Forefoot vs. Heel Strike – Which Way Should You Run?

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There’s an ongoing debate in the running world about forefoot vs. heel strike. Which way should you run? Is one better than the other? Does one cause more injury than the other?

It’s been a hot topic for a long time, and it may be enough to cast doubt on your own foot strike style. Should you change it in order to reduce injury risk and run faster?

There’s no one-size-fits-all answer to this question. It requires an assessment of your own form, first and foremost. The truth is, you CAN change your foot strike if you want to, but it’s unnecessary more often than not.

Let’s look at the forefoot vs. heel strike gaits, their pros and cons, and which is more suitable.

Why Is Your Foot Strike Important?

You may think there’s really only one way to run. However, although the mechanisms are mostly the same, foot strikes may vary from runner to runner.

But why is this important? Well, your foot strike could account for:

  • Your running efficiency
  • Your chance of injury
  • The shoes you wear

These things are quite important, obviously. Understanding your own foot strike can help you to run more efficiently, reduce your risk of injury, and help you to choose protective and effective shoes.

But there are some myths about different foot strikes too. You may have seen negative information out there about certain foot strikes. But ultimately, there are many factors that go into running safely, and as long as you cater for your own foot strike, you shouldn’t have any problems.

What’s the Most Common Foot Strike?

Heel strikers account for more than 80% of non-elite runners. When it comes to competitive runners, this is a little different. Many elite runners are midfoot or forefoot strikers, while almost all sprinters are forefoot strikers.

If you run recreationally or competitively but not at an elite level, the chances are high that you’re a heel striker. Heel strikers get a bad rap, but the truth is that no foot strike is inherently bad.

Let’s have a look at forefoot vs. heel strike patterns so you can understand which way you should run.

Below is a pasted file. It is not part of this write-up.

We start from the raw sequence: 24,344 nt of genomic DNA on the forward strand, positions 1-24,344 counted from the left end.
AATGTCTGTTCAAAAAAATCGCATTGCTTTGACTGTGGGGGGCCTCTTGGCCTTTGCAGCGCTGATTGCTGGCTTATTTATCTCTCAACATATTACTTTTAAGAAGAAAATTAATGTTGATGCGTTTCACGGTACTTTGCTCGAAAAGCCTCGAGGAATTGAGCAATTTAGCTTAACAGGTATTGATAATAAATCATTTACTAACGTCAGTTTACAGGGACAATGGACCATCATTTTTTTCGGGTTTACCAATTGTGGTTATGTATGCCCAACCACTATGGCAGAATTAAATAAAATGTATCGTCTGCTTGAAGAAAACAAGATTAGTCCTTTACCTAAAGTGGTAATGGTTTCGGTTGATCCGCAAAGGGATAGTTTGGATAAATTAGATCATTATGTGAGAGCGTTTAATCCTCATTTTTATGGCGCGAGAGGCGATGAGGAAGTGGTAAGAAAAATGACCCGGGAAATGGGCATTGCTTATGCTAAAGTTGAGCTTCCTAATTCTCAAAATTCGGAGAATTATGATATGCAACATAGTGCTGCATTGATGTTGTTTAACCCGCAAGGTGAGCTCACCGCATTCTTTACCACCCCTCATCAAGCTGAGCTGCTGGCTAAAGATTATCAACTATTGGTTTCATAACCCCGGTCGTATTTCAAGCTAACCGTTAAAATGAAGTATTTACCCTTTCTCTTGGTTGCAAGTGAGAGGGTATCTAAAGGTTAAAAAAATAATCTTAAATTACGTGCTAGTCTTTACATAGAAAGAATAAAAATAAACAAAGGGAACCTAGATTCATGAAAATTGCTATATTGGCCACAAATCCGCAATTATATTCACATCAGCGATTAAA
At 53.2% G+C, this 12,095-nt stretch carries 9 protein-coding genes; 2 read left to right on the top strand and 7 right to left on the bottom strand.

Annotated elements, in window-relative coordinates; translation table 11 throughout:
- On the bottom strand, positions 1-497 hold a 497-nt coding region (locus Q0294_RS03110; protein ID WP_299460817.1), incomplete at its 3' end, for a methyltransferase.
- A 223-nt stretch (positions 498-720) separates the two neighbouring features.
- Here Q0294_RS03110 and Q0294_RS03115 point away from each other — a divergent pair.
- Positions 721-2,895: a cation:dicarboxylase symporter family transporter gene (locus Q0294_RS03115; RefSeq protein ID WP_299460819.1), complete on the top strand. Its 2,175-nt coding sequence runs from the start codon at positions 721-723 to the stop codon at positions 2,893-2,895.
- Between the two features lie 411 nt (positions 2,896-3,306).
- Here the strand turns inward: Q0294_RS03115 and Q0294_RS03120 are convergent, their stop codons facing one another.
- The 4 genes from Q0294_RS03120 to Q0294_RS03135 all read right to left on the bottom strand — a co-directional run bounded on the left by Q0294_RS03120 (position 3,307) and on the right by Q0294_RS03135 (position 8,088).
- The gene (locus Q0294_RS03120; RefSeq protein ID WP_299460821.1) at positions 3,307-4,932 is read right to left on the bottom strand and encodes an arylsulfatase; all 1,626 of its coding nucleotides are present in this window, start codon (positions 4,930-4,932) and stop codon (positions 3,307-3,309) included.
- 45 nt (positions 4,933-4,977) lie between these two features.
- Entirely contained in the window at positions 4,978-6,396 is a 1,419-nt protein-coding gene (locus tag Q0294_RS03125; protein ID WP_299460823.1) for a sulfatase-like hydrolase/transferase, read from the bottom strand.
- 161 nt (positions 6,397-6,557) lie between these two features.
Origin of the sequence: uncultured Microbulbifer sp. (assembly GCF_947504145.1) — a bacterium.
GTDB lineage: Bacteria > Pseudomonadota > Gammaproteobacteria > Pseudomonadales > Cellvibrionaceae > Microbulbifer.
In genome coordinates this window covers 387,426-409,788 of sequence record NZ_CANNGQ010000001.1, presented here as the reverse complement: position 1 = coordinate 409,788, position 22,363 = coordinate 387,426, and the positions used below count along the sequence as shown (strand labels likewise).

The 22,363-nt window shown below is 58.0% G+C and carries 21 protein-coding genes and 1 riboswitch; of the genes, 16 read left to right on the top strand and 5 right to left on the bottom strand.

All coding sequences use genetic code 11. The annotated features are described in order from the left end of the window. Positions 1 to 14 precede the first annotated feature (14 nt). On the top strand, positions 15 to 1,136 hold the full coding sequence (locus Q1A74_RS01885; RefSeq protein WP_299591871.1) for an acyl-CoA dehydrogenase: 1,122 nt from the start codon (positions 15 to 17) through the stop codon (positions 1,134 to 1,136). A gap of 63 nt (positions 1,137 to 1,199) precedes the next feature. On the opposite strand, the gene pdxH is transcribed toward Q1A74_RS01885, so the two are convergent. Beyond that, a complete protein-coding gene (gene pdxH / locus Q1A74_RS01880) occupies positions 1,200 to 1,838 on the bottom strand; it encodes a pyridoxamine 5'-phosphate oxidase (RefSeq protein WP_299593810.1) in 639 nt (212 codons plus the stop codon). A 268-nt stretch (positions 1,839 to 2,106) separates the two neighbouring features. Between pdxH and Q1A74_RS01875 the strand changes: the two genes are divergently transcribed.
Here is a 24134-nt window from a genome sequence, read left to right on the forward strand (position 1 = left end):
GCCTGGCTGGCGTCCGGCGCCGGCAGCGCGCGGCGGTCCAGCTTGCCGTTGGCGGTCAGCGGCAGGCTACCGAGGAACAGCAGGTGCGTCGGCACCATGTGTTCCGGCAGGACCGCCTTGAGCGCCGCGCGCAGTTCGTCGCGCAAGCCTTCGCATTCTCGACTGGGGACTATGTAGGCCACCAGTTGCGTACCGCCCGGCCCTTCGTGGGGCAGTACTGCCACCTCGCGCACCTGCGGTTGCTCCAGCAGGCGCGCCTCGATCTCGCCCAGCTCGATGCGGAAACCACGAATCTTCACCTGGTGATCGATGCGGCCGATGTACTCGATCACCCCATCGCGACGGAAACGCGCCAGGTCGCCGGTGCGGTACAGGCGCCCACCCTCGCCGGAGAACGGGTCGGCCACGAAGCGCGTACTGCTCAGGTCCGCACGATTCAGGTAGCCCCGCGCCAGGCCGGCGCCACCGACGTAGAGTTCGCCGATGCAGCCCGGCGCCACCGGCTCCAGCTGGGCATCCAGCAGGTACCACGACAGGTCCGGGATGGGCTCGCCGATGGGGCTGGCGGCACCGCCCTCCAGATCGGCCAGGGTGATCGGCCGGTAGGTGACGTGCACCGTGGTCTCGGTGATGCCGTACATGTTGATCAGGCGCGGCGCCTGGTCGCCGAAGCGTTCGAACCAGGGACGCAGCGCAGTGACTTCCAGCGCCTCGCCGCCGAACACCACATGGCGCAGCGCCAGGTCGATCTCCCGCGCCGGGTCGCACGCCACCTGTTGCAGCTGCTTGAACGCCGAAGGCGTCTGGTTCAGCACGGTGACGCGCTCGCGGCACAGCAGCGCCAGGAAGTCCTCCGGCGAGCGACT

Forefoot vs. Heel Strike Mechanics

Heel Strike

If you’re a heel striker, your heel lands on the ground first during your gait, followed by the midfoot and then the ball of the foot.

There’s less range of motion through the ankle and more in the knee and hip with a heel strike. However, this could also mean more stress on the knee, as the hard landing of the heel could potentially jar the joints.

In many cases, heel strikers also land with their foot out in front of their hips—overstriding—which can place excess strain on the knees as they may hyperextend.

When the knee lands far out in front of the hips, it actually causes a braking motion, which can jar the knee, leading to injury. Because of these mechanics, soft tissue damage and stress fractures are more common in heel strikers.

Forefoot Strike

If you’re a forefoot striker, you land with the ball of your foot on the ground. Your heel typically doesn’t touch the ground at all, so you land and push off from the ball of the foot.

This kind of foot strike reduces torque on the knee and hip but places more stress on the ankle joint. Most injuries that a forefoot striker can expect to experience are of the ankle, calf, Achilles, and plantar fascia.

When you strike with the forefoot, the foot spends less time on the ground, which can cause an increase in speed as the ground resistance is avoided.

Forefoot strikers also tend to land more with the foot underneath the hips, avoiding the overextension that often plagues heel strikers.

Is Heel Striking Dangerous?

Heel striking used to be a perfectly normal way of running. Most runners did it, and it wasn’t often a problem. To understand why it’s considered bad, we must understand where the idea originated.

However, in 2009, a book called Born to Run, written by Chris McDougall was the first to indicate that heel striking may be bad for the foot. The author explains why he believes that forefoot striking is the more natural way to run.

It goes back to Mexico’s Rarámuri tribe—the original barefoot runners with a noticeable forefoot strike and were known to have extreme stamina and speed. For thousands of years, they ran with a forefoot strike and had great success doing so.

Then there’s the fact that the arch of the foot is a natural shock absorber, and when you strike with the heel, you bypass most of the arch’s impact-absorbing abilities.

This set off a trend of heel strikers changing to a forefoot strike. But despite the logic in McDougall’s argument, there’s no scientific proof—even after many professional studies—that heel striking is dangerous, and forefoot striking is better.

Is Forefoot Striking More Efficient?

The other common argument for forefoot striking is that it’s apparently more efficient than heel striking and can boost your performance.

As mentioned above, the foot spends less time in contact with the ground when you land on the forefoot.